For many classical combinatorial optimization problems such as, e.g., the shortest path problem or the spanning tree problem, the robust counterpart under general discrete, polytopal, or ellipsoidal uncertainty is known to be intractable. This implies that any algorithm solving the robust counterpart that can access the underlying certain problem only by an optimization oracle has to call this oracle more than polynomially many times, unless P\,$=$\,NP. In this short note, we show by a simple construction that, in fact, such an algorithm needs exponentially many oracle calls in the worst case even without assuming P\,$\neq$\,NP. Moreover, we show that oracle-based pseudopolynomial or approximation algorithms cannot exist either.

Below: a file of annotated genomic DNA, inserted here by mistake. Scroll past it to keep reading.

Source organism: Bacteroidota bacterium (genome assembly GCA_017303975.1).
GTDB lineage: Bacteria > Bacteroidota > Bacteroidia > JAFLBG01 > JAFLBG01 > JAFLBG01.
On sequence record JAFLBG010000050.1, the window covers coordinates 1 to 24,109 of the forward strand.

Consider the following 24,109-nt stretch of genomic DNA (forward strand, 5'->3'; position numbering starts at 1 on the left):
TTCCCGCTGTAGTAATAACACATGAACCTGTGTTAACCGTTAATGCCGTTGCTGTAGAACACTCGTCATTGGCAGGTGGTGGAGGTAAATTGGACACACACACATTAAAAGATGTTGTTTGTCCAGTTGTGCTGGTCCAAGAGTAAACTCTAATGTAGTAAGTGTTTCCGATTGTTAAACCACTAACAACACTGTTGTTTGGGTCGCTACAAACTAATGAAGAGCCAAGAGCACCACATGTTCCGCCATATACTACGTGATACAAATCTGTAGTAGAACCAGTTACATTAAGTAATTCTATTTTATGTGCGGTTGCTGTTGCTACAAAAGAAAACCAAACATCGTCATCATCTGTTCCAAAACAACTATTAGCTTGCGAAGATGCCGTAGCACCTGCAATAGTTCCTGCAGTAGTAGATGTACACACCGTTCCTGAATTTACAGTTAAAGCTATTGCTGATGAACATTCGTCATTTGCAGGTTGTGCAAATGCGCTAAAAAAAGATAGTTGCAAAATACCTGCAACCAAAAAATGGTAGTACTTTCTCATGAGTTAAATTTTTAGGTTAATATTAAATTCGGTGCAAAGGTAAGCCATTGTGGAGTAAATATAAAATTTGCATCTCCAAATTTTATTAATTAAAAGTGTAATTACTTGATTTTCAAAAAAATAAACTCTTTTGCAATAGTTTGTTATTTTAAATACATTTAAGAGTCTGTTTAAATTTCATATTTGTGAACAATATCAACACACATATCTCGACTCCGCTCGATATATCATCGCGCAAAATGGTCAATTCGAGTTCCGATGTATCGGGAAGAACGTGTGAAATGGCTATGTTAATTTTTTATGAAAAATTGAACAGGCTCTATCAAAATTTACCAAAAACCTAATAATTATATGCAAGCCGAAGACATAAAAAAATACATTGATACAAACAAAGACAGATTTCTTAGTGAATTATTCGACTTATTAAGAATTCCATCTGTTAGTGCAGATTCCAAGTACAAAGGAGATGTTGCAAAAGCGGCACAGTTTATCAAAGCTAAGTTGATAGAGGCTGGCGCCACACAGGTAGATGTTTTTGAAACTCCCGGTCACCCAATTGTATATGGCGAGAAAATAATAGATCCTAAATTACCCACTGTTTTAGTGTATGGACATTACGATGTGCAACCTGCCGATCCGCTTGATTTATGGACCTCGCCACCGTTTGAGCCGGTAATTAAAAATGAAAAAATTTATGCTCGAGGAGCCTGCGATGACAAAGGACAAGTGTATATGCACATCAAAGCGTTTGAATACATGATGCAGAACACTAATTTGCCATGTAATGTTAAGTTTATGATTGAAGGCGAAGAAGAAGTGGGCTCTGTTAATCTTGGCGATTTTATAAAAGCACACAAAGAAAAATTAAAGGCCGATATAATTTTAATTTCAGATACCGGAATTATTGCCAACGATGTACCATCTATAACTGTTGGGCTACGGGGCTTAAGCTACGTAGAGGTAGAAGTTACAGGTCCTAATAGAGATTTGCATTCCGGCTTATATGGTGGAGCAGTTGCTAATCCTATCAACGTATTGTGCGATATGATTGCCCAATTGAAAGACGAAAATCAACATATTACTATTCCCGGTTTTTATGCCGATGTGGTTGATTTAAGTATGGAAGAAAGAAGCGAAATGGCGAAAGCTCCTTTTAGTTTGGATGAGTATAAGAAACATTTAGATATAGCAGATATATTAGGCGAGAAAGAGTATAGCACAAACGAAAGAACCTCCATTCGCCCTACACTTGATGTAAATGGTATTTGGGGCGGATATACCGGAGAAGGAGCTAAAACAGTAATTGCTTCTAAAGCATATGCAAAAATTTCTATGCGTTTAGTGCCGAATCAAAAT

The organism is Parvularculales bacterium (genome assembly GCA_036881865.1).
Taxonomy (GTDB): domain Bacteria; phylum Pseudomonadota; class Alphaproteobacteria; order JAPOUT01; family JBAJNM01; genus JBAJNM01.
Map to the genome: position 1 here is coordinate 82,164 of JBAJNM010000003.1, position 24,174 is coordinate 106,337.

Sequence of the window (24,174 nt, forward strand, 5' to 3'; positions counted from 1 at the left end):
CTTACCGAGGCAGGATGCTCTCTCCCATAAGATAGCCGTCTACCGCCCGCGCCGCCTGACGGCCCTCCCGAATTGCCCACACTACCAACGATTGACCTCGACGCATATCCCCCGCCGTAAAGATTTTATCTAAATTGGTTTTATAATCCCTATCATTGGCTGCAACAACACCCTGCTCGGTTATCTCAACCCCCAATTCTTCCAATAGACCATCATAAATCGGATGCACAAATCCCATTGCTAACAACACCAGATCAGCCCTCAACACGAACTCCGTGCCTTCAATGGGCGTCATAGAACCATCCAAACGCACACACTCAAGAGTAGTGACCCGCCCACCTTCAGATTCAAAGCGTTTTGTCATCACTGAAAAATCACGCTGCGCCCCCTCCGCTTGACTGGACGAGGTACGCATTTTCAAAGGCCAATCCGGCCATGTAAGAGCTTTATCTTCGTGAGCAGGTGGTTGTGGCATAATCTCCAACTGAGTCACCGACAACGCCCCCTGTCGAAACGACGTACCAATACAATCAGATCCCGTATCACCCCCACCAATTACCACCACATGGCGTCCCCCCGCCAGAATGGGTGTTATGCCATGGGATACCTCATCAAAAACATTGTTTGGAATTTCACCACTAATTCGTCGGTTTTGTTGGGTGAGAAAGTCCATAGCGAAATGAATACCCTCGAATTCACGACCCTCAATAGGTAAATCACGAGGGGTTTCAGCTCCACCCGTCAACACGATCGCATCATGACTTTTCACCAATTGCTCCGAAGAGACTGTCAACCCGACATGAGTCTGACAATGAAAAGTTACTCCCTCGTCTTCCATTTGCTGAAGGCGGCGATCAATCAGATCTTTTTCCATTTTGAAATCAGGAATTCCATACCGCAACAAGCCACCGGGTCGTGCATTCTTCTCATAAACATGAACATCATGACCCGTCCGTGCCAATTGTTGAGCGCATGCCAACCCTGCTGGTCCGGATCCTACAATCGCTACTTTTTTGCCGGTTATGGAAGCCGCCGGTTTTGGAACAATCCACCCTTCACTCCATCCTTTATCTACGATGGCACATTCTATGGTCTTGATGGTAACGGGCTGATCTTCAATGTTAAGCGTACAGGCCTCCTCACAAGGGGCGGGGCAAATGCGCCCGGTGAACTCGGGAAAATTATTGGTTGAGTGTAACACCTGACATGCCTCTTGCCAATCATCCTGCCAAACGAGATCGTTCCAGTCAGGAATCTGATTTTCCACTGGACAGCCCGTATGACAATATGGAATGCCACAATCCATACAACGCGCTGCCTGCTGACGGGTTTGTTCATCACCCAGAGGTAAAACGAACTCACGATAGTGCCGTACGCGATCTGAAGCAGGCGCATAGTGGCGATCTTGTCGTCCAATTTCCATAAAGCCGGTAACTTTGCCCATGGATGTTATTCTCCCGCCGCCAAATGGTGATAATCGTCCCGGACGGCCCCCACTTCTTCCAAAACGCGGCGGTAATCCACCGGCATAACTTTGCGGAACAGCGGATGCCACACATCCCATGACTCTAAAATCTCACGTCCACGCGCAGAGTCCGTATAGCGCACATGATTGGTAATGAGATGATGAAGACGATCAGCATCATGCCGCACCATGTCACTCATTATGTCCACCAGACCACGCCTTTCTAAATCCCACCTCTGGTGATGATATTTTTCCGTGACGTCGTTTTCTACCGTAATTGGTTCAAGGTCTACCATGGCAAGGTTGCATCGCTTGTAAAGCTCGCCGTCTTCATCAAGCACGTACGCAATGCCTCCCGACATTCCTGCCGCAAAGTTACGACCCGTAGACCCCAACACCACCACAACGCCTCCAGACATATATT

To appear in Discrete Applied Mathematics.